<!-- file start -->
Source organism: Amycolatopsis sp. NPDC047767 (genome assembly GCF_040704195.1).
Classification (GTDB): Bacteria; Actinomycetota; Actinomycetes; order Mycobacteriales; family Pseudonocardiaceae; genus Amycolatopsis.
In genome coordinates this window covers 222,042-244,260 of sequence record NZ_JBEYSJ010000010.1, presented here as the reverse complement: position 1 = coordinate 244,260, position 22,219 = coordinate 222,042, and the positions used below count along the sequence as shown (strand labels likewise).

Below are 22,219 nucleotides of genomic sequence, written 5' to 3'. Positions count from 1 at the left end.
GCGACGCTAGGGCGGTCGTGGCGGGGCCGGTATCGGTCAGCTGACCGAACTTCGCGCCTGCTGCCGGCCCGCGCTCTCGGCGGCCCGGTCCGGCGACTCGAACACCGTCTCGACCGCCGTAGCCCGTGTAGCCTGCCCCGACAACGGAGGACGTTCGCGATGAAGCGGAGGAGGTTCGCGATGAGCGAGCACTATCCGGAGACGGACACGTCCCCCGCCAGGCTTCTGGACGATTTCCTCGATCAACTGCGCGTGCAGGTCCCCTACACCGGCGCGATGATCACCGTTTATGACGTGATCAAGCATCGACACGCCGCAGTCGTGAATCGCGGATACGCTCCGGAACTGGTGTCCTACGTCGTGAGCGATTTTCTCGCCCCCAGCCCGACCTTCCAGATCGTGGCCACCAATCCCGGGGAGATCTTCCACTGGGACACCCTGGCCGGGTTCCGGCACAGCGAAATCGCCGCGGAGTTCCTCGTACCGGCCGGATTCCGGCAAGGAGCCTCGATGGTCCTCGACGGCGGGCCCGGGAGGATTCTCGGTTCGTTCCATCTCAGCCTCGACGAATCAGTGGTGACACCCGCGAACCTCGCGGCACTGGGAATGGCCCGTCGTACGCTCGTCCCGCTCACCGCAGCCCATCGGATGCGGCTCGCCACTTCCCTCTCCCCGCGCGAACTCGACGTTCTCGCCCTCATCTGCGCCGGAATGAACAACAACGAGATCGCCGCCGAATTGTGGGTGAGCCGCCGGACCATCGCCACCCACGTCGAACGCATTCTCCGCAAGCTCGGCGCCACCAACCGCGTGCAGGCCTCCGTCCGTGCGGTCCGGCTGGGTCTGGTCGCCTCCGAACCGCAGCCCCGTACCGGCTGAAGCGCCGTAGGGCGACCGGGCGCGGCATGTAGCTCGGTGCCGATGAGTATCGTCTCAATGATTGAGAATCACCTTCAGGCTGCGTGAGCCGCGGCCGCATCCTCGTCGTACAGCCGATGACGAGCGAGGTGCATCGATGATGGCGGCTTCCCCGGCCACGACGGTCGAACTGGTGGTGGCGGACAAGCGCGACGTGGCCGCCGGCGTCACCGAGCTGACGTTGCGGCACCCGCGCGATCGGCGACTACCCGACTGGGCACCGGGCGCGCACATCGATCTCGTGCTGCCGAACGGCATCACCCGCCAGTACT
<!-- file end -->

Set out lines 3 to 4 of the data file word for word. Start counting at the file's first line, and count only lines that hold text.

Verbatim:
In genome coordinates this window covers 222,042-244,260 of sequence record NZ_JBEYSJ010000010.1, presented here as the reverse complement: position 1 = coordinate 244,260, position 22,219 = coordinate 222,042, and the positions used below count along the sequence as shown (strand labels likewise).

Below are 22,219 nucleotides of genomic sequence, written 5' to 3'. Positions count from 1 at the left end.